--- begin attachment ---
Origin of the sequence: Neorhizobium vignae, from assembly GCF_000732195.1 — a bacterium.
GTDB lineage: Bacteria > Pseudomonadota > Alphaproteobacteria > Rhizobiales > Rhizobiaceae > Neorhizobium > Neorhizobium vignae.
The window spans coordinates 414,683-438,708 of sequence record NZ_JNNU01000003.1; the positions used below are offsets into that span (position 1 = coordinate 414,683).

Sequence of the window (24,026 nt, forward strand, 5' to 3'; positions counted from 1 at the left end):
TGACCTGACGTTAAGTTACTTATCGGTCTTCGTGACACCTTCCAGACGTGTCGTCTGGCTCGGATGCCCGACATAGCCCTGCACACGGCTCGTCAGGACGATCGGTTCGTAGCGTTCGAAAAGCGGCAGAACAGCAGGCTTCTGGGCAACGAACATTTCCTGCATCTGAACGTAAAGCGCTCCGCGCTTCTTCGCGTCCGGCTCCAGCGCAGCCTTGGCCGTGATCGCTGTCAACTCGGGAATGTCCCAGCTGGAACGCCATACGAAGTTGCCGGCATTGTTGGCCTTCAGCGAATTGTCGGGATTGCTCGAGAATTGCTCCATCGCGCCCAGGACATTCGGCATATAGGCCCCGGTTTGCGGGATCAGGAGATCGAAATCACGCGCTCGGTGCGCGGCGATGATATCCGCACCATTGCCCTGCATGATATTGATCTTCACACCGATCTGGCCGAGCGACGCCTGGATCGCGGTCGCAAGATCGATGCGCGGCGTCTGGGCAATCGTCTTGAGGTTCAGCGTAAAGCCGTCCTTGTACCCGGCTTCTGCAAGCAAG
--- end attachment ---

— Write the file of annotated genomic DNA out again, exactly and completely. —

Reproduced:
Origin of the sequence: Neorhizobium vignae, from assembly GCF_000732195.1 — a bacterium.
GTDB lineage: Bacteria > Pseudomonadota > Alphaproteobacteria > Rhizobiales > Rhizobiaceae > Neorhizobium > Neorhizobium vignae.
The window spans coordinates 414,683-438,708 of sequence record NZ_JNNU01000003.1; the positions used below are offsets into that span (position 1 = coordinate 414,683).

Sequence of the window (24,026 nt, forward strand, 5' to 3'; positions counted from 1 at the left end):
TGACCTGACGTTAAGTTACTTATCGGTCTTCGTGACACCTTCCAGACGTGTCGTCTGGCTCGGATGCCCGACATAGCCCTGCACACGGCTCGTCAGGACGATCGGTTCGTAGCGTTCGAAAAGCGGCAGAACAGCAGGCTTCTGGGCAACGAACATTTCCTGCATCTGAACGTAAAGCGCTCCGCGCTTCTTCGCGTCCGGCTCCAGCGCAGCCTTGGCCGTGATCGCTGTCAACTCGGGAATGTCCCAGCTGGAACGCCATACGAAGTTGCCGGCATTGTTGGCCTTCAGCGAATTGTCGGGATTGCTCGAGAATTGCTCCATCGCGCCCAGGACATTCGGCATATAGGCCCCGGTTTGCGGGATCAGGAGATCGAAATCACGCGCTCGGTGCGCGGCGATGATATCCGCACCATTGCCCTGCATGATATTGATCTTCACACCGATCTGGCCGAGCGACGCCTGGATCGCGGTCGCAAGATCGATGCGCGGCGTCTGGGCAATCGTCTTGAGGTTCAGCGTAAAGCCGTCCTTGTACCCGGCTTCTGCAAGCAAG